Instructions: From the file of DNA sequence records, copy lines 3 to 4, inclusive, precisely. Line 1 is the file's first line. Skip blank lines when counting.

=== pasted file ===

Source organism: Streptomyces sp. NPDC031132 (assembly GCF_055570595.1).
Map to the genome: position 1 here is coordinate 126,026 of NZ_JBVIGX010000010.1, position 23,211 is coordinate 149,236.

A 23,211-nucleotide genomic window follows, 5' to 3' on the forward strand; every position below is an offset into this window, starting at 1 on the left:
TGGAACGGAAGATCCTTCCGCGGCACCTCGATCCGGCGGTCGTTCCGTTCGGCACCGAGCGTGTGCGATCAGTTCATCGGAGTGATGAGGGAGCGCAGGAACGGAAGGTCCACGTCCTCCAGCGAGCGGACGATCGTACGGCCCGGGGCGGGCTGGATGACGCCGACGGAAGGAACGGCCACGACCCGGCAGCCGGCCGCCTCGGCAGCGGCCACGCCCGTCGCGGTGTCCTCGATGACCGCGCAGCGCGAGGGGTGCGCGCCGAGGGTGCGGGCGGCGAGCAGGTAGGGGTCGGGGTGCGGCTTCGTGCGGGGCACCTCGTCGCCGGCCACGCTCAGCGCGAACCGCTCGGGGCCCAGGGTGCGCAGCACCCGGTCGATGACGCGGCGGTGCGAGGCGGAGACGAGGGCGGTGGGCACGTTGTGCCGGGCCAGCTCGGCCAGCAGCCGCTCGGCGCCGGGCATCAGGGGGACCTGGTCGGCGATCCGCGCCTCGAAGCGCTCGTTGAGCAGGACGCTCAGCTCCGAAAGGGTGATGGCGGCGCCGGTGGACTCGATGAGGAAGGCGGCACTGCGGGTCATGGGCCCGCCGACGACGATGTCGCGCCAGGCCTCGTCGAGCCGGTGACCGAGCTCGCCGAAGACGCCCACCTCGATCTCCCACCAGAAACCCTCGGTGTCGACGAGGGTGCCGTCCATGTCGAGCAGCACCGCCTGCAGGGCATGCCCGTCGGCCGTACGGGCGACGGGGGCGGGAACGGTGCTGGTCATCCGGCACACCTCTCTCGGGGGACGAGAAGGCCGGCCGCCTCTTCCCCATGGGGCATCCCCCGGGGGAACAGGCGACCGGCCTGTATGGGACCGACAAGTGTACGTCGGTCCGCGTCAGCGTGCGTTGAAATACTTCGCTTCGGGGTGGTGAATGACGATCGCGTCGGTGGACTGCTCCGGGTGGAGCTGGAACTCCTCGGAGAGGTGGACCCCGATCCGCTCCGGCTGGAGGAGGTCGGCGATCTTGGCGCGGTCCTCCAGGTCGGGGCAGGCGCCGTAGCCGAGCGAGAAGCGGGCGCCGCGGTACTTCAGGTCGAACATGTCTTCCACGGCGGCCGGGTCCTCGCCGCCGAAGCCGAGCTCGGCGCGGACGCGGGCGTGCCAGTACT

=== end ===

A 23,211-nucleotide genomic window follows, 5' to 3' on the forward strand; every position below is an offset into this window, starting at 1 on the left:
TGGAACGGAAGATCCTTCCGCGGCACCTCGATCCGGCGGTCGTTCCGTTCGGCACCGAGCGTGTGCGATCAGTTCATCGGAGTGATGAGGGAGCGCAGGAACGGAAGGTCCACGTCCTCCAGCGAGCGGACGATCGTACGGCCCGGGGCGGGCTGGATGACGCCGACGGAAGGAACGGCCACGACCCGGCAGCCGGCCGCCTCGGCAGCGGCCACGCCCGTCGCGGTGTCCTCGATGACCGCGCAGCGCGAGGGGTGCGCGCCGAGGGTGCGGGCGGCGAGCAGGTAGGGGTCGGGGTGCGGCTTCGTGCGGGGCACCTCGTCGCCGGCCACGCTCAGCGCGAACCGCTCGGGGCCCAGGGTGCGCAGCACCCGGTCGATGACGCGGCGGTGCGAGGCGGAGACGAGGGCGGTGGGCACGTTGTGCCGGGCCAGCTCGGCCAGCAGCCGCTCGGCGCCGGGCATCAGGGGGACCTGGTCGGCGATCCGCGCCTCGAAGCGCTCGTTGAGCAGGACGCTCAGCTCCGAAAGGGTGATGGCGGCGCCGGTGGACTCGATGAGGAAGGCGGCACTGCGGGTCATGGGCCCGCCGACGACGATGTCGCGCCAGGCCTCGTCGAGCCGGTGACCGAGCTCGCCGAAGACGCCCACCTCGATCTCCCACCAGAAACCCTCGGTGTCGACGAGGGTGCCGTCCATGTCGAGCAGCACCGCCTGCAGGGCATGCCCGTCGGCCGTACGGGCGACGGGGGCGGGAACGGTGCTGGTCATCCGGCACACCTCTCTCGGGGGACGAGAAGGCCGGCCGCCTCTTCCCCATGGGGCATCCCCCGGGGGAACAGGCGACCGGCCTGTATGGGACCGACAAGTGTACGTCGGTCCGCGTCAGCGTGCGTTGAAATACTTCGCTTCGGGGTGGTGAATGACGATCGCGTCGGTGGACTGCTCCGGGTGGAGCTGGAACTCCTCGGAGAGGTGGACCCCGATCCGCTCCGGCTGGAGGAGGTCGGCGATCTTGGCGCGGTCCTCCAGGTCGGGGCAGGCGCCGTAGCCGAGCGAGAAGCGGGCGCCGCGGTACTTCAGGTCGAACATGTCTTCCACGGCGGCCGGGTCCTCGCCGCCGAAGCCGAGCTCGGCGCGGACGCGGGCGTGCCAGTACT